Reduce your alcohol intake to lower your cancer risk

Reduce your alcohol intake

Summary: Alcohol overuse or alcohol use disorder is associated with higher mortality, especially in young adults. People understand that alcohol increases the risk of health issues like liver disease, pancreatitis, and motor vehicle accidents. However, people do not realize that AUD may also considerably increase cancer risk. Fortunately, new studies also show that quitting alcohol may help reduce this elevated cancer risk.

It is no secret that most adults in the US consume alcohol. However, some may become addicted to alcohol. Few people, about 5% of alcohol users, start consuming alcohol in excessive amounts. Some so-called heavy drinkers frequently engage in binge drinking. These are people living with alcohol addiction or alcohol use disorder (AUD).

Some risks related to AUD are well known to people, like the increased risk of motor vehicle accidents and other kinds of accidents. Unusual aggression and associated trauma. AUD may also cause liver and kidney damage and is associated with a greater risk of pancreatitis. Alcohol addiction is among the leading causes of death in young adults.

However, what many people do not realize is that alcohol also considerably increases the risk of different types of cancers. For some cancer types, alcohol may increase the risk by as much as 30% or even more.

Thus, studies in the US show that high alcohol consumption may increase the risk of cancer anyway between 3-8%. So, on average, high alcohol consumption contributes to about 5% of cases of cancer. Though 5% may not sound significant, but it is worth understanding that cancer is among the top five causes of premature death in the US. Thus, it means that alcohol accounts for 75,000 cancer cases each year and causes more than 18,000 deaths.

Here it is worth understanding that when statistics say that alcohol use disorder kills 140,000 people each year, these statistics do not include deaths caused by cancer that occurs due to AUD. So it means that AUD is causing far more deaths than statistics show.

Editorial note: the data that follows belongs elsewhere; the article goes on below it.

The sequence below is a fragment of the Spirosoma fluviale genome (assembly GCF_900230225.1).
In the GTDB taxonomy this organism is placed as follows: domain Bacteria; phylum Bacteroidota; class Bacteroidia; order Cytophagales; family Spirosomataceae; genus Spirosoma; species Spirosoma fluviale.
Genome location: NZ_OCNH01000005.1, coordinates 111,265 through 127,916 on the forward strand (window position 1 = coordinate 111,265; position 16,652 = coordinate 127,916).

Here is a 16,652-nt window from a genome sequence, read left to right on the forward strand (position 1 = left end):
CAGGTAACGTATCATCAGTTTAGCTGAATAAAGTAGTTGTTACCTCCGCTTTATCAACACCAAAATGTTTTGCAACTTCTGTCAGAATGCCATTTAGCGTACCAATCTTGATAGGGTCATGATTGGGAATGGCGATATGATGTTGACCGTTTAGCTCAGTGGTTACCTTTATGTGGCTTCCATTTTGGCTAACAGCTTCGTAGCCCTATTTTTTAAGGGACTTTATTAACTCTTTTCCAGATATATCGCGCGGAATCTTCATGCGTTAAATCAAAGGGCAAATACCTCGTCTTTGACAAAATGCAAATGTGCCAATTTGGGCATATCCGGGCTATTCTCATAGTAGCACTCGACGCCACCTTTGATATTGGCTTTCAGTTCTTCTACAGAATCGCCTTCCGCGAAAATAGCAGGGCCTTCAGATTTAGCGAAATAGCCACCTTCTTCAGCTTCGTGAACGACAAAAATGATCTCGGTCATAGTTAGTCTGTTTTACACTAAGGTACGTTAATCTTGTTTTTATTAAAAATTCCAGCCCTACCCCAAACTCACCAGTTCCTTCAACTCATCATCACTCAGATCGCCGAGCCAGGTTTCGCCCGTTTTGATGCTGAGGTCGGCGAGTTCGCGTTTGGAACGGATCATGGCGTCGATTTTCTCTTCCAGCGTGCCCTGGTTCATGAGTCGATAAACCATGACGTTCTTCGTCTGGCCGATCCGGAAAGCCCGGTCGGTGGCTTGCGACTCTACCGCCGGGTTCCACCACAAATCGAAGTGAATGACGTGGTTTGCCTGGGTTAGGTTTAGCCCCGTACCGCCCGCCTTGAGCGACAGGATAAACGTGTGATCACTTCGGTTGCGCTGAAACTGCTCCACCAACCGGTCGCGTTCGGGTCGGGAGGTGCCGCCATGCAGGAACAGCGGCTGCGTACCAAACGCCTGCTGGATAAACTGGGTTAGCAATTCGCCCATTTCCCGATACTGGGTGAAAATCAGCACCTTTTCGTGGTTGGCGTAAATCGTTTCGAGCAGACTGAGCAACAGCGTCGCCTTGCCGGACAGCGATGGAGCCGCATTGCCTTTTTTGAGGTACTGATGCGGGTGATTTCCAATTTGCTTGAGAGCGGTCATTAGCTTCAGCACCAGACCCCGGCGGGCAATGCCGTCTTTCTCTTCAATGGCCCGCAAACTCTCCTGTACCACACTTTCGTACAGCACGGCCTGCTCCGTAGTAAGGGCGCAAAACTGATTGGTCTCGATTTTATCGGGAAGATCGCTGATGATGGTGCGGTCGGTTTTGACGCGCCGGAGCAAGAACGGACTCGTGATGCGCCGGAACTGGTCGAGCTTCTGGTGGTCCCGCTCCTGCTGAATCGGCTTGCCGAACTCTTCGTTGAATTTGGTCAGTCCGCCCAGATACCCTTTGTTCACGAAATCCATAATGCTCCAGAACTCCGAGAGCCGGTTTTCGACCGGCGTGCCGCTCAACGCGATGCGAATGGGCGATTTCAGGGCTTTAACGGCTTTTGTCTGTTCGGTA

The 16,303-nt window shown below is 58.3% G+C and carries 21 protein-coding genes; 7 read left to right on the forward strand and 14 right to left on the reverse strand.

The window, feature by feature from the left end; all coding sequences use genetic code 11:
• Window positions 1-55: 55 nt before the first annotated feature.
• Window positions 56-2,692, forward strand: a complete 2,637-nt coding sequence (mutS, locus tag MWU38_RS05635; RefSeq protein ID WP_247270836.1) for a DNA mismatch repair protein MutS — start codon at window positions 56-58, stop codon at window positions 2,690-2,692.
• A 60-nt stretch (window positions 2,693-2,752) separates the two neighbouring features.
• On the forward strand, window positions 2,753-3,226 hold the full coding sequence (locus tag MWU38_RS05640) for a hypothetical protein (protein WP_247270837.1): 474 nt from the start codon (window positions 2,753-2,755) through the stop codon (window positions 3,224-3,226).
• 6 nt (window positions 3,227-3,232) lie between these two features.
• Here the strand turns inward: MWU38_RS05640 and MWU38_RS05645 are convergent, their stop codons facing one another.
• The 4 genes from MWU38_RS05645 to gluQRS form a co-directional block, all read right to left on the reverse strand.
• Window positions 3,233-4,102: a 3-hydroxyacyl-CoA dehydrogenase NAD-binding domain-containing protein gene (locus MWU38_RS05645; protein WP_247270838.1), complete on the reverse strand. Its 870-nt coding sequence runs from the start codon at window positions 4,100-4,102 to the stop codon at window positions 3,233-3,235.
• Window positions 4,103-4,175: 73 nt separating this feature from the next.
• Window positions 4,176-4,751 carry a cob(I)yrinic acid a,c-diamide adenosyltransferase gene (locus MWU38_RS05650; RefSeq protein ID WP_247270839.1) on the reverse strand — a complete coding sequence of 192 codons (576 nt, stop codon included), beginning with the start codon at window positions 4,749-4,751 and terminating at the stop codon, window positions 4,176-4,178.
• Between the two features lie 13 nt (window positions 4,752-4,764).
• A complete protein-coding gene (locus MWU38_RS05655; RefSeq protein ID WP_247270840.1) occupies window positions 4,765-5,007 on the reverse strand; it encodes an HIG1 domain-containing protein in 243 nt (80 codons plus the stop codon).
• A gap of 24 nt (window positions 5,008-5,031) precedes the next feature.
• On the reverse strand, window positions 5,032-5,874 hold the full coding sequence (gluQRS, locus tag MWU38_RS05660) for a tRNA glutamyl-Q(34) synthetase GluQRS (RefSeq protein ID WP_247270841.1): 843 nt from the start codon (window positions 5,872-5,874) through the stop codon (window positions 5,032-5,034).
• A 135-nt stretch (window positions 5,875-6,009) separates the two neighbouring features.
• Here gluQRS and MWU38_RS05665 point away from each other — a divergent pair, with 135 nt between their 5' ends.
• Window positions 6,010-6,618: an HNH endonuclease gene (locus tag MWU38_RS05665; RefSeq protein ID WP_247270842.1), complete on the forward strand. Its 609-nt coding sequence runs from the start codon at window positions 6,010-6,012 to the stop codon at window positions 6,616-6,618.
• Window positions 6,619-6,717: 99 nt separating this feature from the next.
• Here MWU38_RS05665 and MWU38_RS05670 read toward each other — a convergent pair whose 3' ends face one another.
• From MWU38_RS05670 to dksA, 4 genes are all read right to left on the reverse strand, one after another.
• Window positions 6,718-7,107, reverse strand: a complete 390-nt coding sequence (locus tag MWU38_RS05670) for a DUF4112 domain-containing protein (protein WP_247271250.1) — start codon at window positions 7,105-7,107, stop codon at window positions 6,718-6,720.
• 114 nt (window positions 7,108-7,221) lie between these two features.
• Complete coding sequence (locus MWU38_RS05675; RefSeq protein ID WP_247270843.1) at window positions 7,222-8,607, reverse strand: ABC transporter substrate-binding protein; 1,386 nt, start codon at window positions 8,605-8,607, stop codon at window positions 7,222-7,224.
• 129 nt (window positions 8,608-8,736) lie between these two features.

Studies also suggest that AUD contributes disproportionately to various cancer risks. Thus, it is among the leading causes of oral cavity cancers in the US. However, it also contributes considerably to breast, colon, rectal, and liver cancers.

However, there is good news, too. One of the most extensive studies to date shows that this risk can be significantly reduced. Moreover, this new study shows that this increased risk of cancer is primarily seen in heavy drinkers, people who drink alcohol regularly.

In a new study published in the journal JAMA, researchers analyzed the data of more than four million adults with a follow-up period of more than six years.

The study found that mild alcohol consumption did not increase cancer risk much. Cancer risk increased significantly only in heavy drinkers or those living with AUD.

There were many other encouraging findings in the study. It appears that cancer risk can be reduced by quitting drinking. The study found that once someone stops abusing alcohol, cancer risk still remains high for some time. However, after some time of abstinence, like a year or more, cancer risk is significantly reduced. Thus, those who quit drinking alcohol or drink in small amounts have a reduced cancer risk, and the risk is almost similar to non-drinkers.

Here it is worth understanding that a follow-up period of about six years is not long for understanding the cancer risk associated with AUD. Thus, this risk may be much higher in reality as most people living with AUD continue to abuse alcohol for years or even decades. Another limitation of this study is that it was in Asians.

Despite some limitations, this study highlights one very important and often neglected factor: AUD is also associated with increased cancer risk. Moreover, reducing alcohol intake appears to reduce cancer risk, too.

Gurpreet Singh Padda, MD, MBA, MHP

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